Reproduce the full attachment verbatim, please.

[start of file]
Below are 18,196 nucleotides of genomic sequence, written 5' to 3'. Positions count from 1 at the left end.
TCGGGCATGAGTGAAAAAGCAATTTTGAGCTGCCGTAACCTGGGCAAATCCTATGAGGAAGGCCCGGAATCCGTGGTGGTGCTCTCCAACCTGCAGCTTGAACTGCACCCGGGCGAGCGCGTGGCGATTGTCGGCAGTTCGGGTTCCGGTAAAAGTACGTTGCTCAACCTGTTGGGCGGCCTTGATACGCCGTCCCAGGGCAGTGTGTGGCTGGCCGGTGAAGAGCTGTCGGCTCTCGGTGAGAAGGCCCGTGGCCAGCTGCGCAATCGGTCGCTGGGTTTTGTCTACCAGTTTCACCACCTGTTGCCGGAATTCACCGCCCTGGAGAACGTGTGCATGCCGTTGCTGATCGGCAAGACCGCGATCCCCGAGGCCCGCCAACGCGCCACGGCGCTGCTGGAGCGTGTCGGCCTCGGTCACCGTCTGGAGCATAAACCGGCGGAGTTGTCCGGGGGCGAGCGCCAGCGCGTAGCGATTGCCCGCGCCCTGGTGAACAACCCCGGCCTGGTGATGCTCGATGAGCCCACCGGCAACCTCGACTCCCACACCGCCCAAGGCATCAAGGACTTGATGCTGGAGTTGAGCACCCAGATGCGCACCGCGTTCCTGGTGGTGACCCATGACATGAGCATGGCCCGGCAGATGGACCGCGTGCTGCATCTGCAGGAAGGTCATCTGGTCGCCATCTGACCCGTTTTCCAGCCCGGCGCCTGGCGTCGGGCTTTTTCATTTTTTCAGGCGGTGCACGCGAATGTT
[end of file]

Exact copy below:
Below are 18,196 nucleotides of genomic sequence, written 5' to 3'. Positions count from 1 at the left end.
TCGGGCATGAGTGAAAAAGCAATTTTGAGCTGCCGTAACCTGGGCAAATCCTATGAGGAAGGCCCGGAATCCGTGGTGGTGCTCTCCAACCTGCAGCTTGAACTGCACCCGGGCGAGCGCGTGGCGATTGTCGGCAGTTCGGGTTCCGGTAAAAGTACGTTGCTCAACCTGTTGGGCGGCCTTGATACGCCGTCCCAGGGCAGTGTGTGGCTGGCCGGTGAAGAGCTGTCGGCTCTCGGTGAGAAGGCCCGTGGCCAGCTGCGCAATCGGTCGCTGGGTTTTGTCTACCAGTTTCACCACCTGTTGCCGGAATTCACCGCCCTGGAGAACGTGTGCATGCCGTTGCTGATCGGCAAGACCGCGATCCCCGAGGCCCGCCAACGCGCCACGGCGCTGCTGGAGCGTGTCGGCCTCGGTCACCGTCTGGAGCATAAACCGGCGGAGTTGTCCGGGGGCGAGCGCCAGCGCGTAGCGATTGCCCGCGCCCTGGTGAACAACCCCGGCCTGGTGATGCTCGATGAGCCCACCGGCAACCTCGACTCCCACACCGCCCAAGGCATCAAGGACTTGATGCTGGAGTTGAGCACCCAGATGCGCACCGCGTTCCTGGTGGTGACCCATGACATGAGCATGGCCCGGCAGATGGACCGCGTGCTGCATCTGCAGGAAGGTCATCTGGTCGCCATCTGACCCGTTTTCCAGCCCGGCGCCTGGCGTCGGGCTTTTTCATTTTTTCAGGCGGTGCACGCGAATGTT